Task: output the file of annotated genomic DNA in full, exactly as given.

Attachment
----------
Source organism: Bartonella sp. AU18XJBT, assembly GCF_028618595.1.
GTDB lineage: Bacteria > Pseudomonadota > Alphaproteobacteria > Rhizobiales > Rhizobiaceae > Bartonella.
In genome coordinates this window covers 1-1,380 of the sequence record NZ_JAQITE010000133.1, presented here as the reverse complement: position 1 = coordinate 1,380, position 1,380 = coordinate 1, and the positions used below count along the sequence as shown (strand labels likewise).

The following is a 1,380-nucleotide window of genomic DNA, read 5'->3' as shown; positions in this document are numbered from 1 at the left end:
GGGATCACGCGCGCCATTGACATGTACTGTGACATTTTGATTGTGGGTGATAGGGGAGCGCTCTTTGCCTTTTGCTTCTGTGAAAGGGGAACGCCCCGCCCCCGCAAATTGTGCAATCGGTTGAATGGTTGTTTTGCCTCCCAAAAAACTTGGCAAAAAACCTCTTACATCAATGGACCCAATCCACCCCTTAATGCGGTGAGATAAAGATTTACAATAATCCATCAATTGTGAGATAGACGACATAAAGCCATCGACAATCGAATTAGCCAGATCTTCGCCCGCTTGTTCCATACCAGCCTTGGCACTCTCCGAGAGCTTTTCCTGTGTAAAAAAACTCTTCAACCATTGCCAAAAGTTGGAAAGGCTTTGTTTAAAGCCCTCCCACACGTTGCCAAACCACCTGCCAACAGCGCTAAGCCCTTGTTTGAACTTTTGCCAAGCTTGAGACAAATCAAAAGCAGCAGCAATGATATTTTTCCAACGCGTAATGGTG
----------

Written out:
Source organism: Bartonella sp. AU18XJBT, assembly GCF_028618595.1.
GTDB lineage: Bacteria > Pseudomonadota > Alphaproteobacteria > Rhizobiales > Rhizobiaceae > Bartonella.
In genome coordinates this window covers 1-1,380 of the sequence record NZ_JAQITE010000133.1, presented here as the reverse complement: position 1 = coordinate 1,380, position 1,380 = coordinate 1, and the positions used below count along the sequence as shown (strand labels likewise).

The following is a 1,380-nucleotide window of genomic DNA, read 5'->3' as shown; positions in this document are numbered from 1 at the left end:
GGGATCACGCGCGCCATTGACATGTACTGTGACATTTTGATTGTGGGTGATAGGGGAGCGCTCTTTGCCTTTTGCTTCTGTGAAAGGGGAACGCCCCGCCCCCGCAAATTGTGCAATCGGTTGAATGGTTGTTTTGCCTCCCAAAAAACTTGGCAAAAAACCTCTTACATCAATGGACCCAATCCACCCCTTAATGCGGTGAGATAAAGATTTACAATAATCCATCAATTGTGAGATAGACGACATAAAGCCATCGACAATCGAATTAGCCAGATCTTCGCCCGCTTGTTCCATACCAGCCTTGGCACTCTCCGAGAGCTTTTCCTGTGTAAAAAAACTCTTCAACCATTGCCAAAAGTTGGAAAGGCTTTGTTTAAAGCCCTCCCACACGTTGCCAAACCACCTGCCAACAGCGCTAAGCCCTTGTTTGAACTTTTGCCAAGCTTGAGACAAATCAAAAGCAGCAGCAATGATATTTTTCCAACGCGTAATGGTG